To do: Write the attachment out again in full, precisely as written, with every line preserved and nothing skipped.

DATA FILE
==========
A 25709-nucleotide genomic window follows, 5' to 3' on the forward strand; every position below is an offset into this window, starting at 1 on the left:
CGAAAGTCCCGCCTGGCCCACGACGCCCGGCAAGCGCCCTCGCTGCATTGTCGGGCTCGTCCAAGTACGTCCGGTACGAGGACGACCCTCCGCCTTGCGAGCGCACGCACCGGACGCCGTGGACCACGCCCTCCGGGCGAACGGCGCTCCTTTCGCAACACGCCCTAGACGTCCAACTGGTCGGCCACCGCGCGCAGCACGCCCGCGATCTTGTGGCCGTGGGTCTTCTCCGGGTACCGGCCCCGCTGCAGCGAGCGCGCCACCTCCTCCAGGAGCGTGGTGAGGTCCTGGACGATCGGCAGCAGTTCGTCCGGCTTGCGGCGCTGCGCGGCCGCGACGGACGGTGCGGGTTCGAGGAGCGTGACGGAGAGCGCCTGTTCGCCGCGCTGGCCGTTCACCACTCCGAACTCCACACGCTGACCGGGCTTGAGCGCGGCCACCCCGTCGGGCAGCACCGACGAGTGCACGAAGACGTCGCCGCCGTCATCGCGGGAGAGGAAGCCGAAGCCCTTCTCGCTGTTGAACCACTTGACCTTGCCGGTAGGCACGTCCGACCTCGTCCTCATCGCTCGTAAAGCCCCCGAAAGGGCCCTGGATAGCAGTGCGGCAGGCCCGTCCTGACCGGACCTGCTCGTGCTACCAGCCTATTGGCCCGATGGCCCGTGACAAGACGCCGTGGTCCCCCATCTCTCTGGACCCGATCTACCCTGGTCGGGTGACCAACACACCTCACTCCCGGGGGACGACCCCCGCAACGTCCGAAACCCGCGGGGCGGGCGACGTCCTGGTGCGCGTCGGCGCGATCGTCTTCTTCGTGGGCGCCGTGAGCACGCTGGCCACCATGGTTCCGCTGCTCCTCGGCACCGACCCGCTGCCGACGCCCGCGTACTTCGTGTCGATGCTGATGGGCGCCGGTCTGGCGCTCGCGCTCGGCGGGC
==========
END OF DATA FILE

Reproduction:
A 25709-nucleotide genomic window follows, 5' to 3' on the forward strand; every position below is an offset into this window, starting at 1 on the left:
CGAAAGTCCCGCCTGGCCCACGACGCCCGGCAAGCGCCCTCGCTGCATTGTCGGGCTCGTCCAAGTACGTCCGGTACGAGGACGACCCTCCGCCTTGCGAGCGCACGCACCGGACGCCGTGGACCACGCCCTCCGGGCGAACGGCGCTCCTTTCGCAACACGCCCTAGACGTCCAACTGGTCGGCCACCGCGCGCAGCACGCCCGCGATCTTGTGGCCGTGGGTCTTCTCCGGGTACCGGCCCCGCTGCAGCGAGCGCGCCACCTCCTCCAGGAGCGTGGTGAGGTCCTGGACGATCGGCAGCAGTTCGTCCGGCTTGCGGCGCTGCGCGGCCGCGACGGACGGTGCGGGTTCGAGGAGCGTGACGGAGAGCGCCTGTTCGCCGCGCTGGCCGTTCACCACTCCGAACTCCACACGCTGACCGGGCTTGAGCGCGGCCACCCCGTCGGGCAGCACCGACGAGTGCACGAAGACGTCGCCGCCGTCATCGCGGGAGAGGAAGCCGAAGCCCTTCTCGCTGTTGAACCACTTGACCTTGCCGGTAGGCACGTCCGACCTCGTCCTCATCGCTCGTAAAGCCCCCGAAAGGGCCCTGGATAGCAGTGCGGCAGGCCCGTCCTGACCGGACCTGCTCGTGCTACCAGCCTATTGGCCCGATGGCCCGTGACAAGACGCCGTGGTCCCCCATCTCTCTGGACCCGATCTACCCTGGTCGGGTGACCAACACACCTCACTCCCGGGGGACGACCCCCGCAACGTCCGAAACCCGCGGGGCGGGCGACGTCCTGGTGCGCGTCGGCGCGATCGTCTTCTTCGTGGGCGCCGTGAGCACGCTGGCCACCATGGTTCCGCTGCTCCTCGGCACCGACCCGCTGCCGACGCCCGCGTACTTCGTGTCGATGCTGATGGGCGCCGGTCTGGCGCTCGCGCTCGGCGGGC